This is what a teacher looks like
From competitive sports to a career in education: This is Cynthia’s pathway to becoming an elementary school teacher through the lens of an educator who has a visible physical disability.
Remember when your teachers asked you: “What do you want to be when you grow up?” For a long time, Cynthia, who has cerebral palsy and ataxia, wasn’t sure how to respond.
“I always knew I wanted to work with kids,” says Cynthia.
After learning of this interest, Cynthia’s competitive swimming coach encouraged her to pursue teaching.
When she asked for his advice prior to applying to teacher colleges, “He said: ‘It might be hard, but that doesn’t mean that you can’t do it,’” remembers Cynthia.
When applying to Teacher’s Colleges in 2014, Cynthia was concerned about inaccessibility and balancing moving away from home with the demands of completing her Bachelor of Education in one year. In September of 2014, she began Teacher College at Brock University’s Bachelor’s of Education satellite campus in Hamilton Ontario. The campus comprised of a one-level building, making it easier for Cynthia to access all of her classes.
Once hired as an elementary school teacher in January of 2017, Cynthia started researching schools where she could apply for teaching position—thinking not only about grade level and class size, but also about accessibility.
“Before I applied to various teaching positions, my dad and I would drive to each school to see if the school was on one-level or had elevator access,” she says. Often times, Cynthia also called the schools she was interested in applying to for classroom positions ahead of time to ask which floor her classroom would be on or if she would be teaching in a portable.
While most office administration staff would tell her that the school was accessible, her time as a teacher working in different schools has taught her that accessibility looks different for everyone, everywhere.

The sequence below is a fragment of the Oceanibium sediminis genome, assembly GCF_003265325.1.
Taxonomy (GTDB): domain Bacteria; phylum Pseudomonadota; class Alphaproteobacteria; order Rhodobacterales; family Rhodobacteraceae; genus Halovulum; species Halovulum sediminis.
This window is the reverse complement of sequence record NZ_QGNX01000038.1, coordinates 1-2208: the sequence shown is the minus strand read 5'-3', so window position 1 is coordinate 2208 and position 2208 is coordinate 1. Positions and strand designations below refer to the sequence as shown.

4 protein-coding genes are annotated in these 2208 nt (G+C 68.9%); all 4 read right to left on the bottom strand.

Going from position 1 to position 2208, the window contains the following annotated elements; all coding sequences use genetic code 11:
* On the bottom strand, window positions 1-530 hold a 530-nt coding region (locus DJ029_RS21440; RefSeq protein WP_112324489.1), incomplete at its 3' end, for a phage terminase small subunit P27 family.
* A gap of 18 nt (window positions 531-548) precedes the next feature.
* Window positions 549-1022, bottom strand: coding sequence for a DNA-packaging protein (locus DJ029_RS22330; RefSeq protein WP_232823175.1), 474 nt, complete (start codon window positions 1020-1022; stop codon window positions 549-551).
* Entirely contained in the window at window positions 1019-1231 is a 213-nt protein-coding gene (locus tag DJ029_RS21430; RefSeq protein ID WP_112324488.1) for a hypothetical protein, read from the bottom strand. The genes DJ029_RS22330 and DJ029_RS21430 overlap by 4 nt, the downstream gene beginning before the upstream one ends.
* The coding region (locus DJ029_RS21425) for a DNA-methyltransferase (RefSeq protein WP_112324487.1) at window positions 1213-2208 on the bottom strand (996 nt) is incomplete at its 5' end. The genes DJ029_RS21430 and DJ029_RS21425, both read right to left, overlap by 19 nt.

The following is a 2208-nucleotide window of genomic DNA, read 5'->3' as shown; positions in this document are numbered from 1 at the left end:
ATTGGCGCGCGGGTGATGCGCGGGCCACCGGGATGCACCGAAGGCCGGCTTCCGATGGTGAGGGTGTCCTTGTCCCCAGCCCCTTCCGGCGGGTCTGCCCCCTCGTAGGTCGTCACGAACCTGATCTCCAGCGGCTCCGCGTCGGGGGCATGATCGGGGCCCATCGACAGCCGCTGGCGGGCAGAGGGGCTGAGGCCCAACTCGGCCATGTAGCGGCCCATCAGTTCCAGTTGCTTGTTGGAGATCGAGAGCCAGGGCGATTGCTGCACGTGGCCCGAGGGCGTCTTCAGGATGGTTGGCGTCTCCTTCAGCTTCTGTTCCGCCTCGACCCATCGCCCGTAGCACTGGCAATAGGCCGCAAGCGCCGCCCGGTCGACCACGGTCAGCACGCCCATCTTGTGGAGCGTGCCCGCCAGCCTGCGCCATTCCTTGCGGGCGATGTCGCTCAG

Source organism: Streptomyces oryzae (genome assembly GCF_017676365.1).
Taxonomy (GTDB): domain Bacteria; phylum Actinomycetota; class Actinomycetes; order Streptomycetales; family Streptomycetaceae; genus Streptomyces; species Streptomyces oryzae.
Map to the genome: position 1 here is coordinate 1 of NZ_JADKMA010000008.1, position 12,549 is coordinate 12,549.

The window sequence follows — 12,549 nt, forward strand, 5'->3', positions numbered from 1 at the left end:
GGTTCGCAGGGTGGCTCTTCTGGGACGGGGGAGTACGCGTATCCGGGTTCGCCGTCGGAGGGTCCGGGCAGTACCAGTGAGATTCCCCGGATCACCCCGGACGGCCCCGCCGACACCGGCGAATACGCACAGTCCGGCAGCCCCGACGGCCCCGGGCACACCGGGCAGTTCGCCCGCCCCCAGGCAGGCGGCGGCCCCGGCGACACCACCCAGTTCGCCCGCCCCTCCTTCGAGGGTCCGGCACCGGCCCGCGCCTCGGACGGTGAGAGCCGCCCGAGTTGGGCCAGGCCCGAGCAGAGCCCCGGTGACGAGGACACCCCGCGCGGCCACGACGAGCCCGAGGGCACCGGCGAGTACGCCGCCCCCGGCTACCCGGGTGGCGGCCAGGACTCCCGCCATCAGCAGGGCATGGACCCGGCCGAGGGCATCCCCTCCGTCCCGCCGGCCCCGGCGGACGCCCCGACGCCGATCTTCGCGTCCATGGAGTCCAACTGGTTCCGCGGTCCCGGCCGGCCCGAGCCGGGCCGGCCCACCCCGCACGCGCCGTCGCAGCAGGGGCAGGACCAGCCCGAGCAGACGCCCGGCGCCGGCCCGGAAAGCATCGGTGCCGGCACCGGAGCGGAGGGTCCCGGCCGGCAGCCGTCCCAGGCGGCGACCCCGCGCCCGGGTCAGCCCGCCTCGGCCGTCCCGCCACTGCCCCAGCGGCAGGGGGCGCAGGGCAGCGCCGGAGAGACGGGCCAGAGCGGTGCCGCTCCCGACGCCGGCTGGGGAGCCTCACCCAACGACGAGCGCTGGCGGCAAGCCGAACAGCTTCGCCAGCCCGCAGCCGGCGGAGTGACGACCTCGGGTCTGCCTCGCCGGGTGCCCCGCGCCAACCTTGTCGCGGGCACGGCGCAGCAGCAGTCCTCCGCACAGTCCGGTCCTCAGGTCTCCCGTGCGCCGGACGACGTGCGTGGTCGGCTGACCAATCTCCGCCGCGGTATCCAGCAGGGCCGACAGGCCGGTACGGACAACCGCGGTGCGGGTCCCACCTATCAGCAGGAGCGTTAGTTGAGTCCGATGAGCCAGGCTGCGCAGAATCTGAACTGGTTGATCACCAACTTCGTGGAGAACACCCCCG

“For students who require the use of an elevator because of mobility challenges or a physical disability, they can take the elevator independently or with an educational assistant at any given time,” she says.
“But as a teacher, I have to consider my responsibility to my entire class. I cannot take a class of 20 or more students with me in the elevator at any given time.”
Currently, Cynthia has worked with students from Grade 1 to Grade 8 who have diagnosed communication and learning disabilities, as well as students who are typically developing. In her experience, she is often the first teacher with a visible physical disability these students encounter. Cynthia welcomes this as a learning opportunity for all.
When asked questions from curious students, Cynthia often explains that she has a condition that affects the way her brain communicates with the right side of her body and that her splint helps keep her foot straight.
“There are no wrong questions, I welcome the students dialogue,” she says. If the students ask her why she walks differently or on her toes, Cynthia’s typical response is, “I don’t know how to put my heel down the same way you do”, then she moves on with the school day.
While Cynthia is all too familiar with how intimidating the world might be post-life at Holland Bloorview, she believes in using the resources around her as well as the guidance of mentors—both with and without visible disabilities in her profession.
Four years into her teaching career, Cynthia has taught—and learned—many lessons.
But the biggest one of all?
“Thus far in my four and a half years of my teaching career, I can only recall seeing two other teachers with visible disabilities within the school communities I have worked,” she says.
“I believe that it would be beneficial for staff communities to have greater numbers of employees with visible disabilities within their school communities. This may assist with continuing to increase awareness and understanding of accessibility issues and workplace accommodations for employees with visible disabilities.”